Congressional and Public Affairs
WASHINGTON, Feb. 24, 2017 – The U.S. Department of Agriculture’s Food Safety and Inspection Service (FSIS) is issuing a public health alert due to concerns that meat and poultry wraps produced by JLM Manufacturing, a Shelby Township, Mich. establishment, may be contaminated with Listeria monocytogenes. A recall was not requested because it is believed that all products have been consumed and are past their “Best by” dates.
The PREMO Brand wraps were produced on Jan. 23, 2017 and Jan. 25, 2017 and have “Best by” dates of Feb. 12, 2017 and Feb. 14, 2017. The following products subject to the public health alert are: [View Labels (PDF only)]
The products bear establishment number “EST. 45360” or “P-45360” inside the USDA mark of inspection. These items were shipped to retail locations in Illinois, Indiana, Kentucky, Maryland, Michigan, Ohio, Pennsylvania, Tennessee, Wisconsin and West Virginia.
The problem was discovered when the firm received notification from the cheese supplier that the cheese ingredient utilized in the meat and poultry wraps was included in an expanded cheese recall due to potential contamination with L. monocytogenes. There have been no confirmed reports of adverse reactions due to consumption of these products.
Consumption of food contaminated with L. monocytogenes can cause listeriosis, a serious infection that primarily affects older adults, persons with weakened immune systems, and pregnant women and their newborns. Less commonly, persons outside these risk groups are affected.
Listeriosis can cause fever, muscle aches, headache, stiff neck, confusion, loss of balance and convulsions sometimes preceded by diarrhea or other gastrointestinal symptoms. An invasive infection spreads beyond the gastrointestinal tract. In pregnant women, the infection can cause miscarriages, stillbirths, premature delivery or life-threatening infection of the newborn. In addition, serious and sometimes fatal infections can occur in older adults and persons with weakened immune systems. Listeriosis is treated with antibiotics. Persons in the higher-risk categories who experience flu-like symptoms within two months after eating contaminated food should seek medical care and tell the health care provider about eating the contaminated food.
Consumers who have purchased these products are urged not to consume them. These products should be thrown away or returned to the place of purchase.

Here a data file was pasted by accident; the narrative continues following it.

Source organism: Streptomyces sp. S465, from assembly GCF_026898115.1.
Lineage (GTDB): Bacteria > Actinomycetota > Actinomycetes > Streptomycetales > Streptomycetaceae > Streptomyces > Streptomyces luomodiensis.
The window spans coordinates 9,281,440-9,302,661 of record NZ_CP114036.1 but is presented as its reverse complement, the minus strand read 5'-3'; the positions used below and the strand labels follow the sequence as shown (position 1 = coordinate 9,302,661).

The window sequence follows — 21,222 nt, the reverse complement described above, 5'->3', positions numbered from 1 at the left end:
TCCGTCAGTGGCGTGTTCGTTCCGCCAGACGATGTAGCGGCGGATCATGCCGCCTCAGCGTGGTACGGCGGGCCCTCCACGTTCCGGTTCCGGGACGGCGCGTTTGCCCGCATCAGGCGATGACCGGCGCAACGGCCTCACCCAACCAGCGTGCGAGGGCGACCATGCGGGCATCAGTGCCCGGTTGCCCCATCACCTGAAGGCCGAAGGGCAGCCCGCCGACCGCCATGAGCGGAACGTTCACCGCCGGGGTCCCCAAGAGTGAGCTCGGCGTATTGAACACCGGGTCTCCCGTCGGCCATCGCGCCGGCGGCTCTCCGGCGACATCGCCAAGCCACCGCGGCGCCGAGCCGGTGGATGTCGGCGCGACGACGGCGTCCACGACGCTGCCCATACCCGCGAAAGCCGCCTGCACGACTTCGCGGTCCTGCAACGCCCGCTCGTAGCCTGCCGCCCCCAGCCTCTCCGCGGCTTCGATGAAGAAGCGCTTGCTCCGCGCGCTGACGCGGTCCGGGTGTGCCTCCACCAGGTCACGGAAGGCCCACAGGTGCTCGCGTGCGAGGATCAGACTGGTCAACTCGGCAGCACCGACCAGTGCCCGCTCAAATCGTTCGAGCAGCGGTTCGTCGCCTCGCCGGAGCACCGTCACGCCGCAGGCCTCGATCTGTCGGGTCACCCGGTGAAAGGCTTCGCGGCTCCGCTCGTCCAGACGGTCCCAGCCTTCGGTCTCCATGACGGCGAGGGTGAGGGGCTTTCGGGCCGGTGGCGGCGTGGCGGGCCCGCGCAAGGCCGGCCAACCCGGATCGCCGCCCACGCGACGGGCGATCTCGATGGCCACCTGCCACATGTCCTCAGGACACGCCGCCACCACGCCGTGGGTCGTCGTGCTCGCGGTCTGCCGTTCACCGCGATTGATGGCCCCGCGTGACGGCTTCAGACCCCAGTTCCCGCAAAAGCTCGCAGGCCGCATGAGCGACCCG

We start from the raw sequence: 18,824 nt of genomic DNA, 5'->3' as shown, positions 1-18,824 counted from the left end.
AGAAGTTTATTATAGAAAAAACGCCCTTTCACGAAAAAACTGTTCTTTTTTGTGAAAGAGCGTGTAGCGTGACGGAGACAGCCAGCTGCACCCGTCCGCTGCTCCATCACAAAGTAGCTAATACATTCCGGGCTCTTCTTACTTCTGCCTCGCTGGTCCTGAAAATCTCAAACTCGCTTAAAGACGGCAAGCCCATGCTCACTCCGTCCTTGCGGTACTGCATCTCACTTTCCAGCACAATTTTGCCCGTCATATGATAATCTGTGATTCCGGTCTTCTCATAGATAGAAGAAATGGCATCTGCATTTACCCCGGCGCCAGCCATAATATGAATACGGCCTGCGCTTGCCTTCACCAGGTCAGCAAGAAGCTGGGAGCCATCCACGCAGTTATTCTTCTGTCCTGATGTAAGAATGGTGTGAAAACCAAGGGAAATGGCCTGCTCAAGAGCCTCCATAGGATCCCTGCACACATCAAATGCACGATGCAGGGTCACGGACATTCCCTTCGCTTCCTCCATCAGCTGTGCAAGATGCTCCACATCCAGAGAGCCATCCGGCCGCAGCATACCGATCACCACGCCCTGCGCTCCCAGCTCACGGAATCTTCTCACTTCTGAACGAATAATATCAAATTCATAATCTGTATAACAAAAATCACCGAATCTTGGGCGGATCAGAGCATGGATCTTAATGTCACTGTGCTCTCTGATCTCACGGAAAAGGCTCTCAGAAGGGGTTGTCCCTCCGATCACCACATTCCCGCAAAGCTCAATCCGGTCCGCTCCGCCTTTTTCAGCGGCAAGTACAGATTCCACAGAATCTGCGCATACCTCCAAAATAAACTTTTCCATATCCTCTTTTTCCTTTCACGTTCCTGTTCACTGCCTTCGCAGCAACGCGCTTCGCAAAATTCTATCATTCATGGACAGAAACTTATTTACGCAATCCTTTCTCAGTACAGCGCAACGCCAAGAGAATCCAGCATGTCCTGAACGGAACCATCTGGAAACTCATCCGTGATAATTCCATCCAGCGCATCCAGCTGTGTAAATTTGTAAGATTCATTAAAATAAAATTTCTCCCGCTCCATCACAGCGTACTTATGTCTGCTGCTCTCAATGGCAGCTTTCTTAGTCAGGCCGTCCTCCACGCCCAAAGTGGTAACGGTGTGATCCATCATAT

Consumers with food safety questions can "Ask Karen," the FSIS virtual representative available 24 hours a day at AskKaren.gov or via smartphone at m.askkaren.gov. The toll-free USDA Meat and Poultry Hotline 1-888-MPHotline (1-888-674-6854) is available in English and Spanish and can be reached from 10 a.m. to 4 p.m. (Eastern Time) Monday through Friday. Recorded food safety messages are available 24 hours a day. The online Electronic Consumer Complaint Monitoring System can be accessed 24 hours a day at: https://www.fsis.usda.gov/reportproblem.
Recommendations for people at risk for Listeriosis
Wash hands with warm, soapy water before and after handling raw meat and poultry for at least 20 seconds. Wash cutting boards, dishes and utensils with hot, soapy water. Immediately clean spills.
Keep raw meat, fish and poultry away from other food that will not be cooked. Use separate cutting boards for raw meat, poultry and egg products and cooked foods.
Do not eat hot dogs, luncheon meats, bologna or other deli meats unless reheated until steaming hot.
Do not eat refrigerated pate, meat spreads from a meat counter or smoked seafood found in the refrigerated section of the store. Foods that don’t need refrigeration, like canned tuna and canned salmon, are safe to eat. Refrigerate after opening.
Do not drink raw (unpasteurized) milk and do not eat foods that have unpasteurized milk in them.
Do not eat salads made in the store, such as ham salad, chicken salad, egg salad, tuna salad or seafood salad.
Do not eat soft cheeses such as Feta, queso blanco, queso fresco, Brie, Camembert cheeses, blue-veined cheeses and Panela unless it is labeled as made with pasteurized milk.
Use precooked or ready-to-eat food as soon as you can. Listeria can grow in the refrigerator. The refrigerator should be 40º F or lower and the freezer 0º F or lower. Use an appliance thermometer to check the temperature of your refrigerator.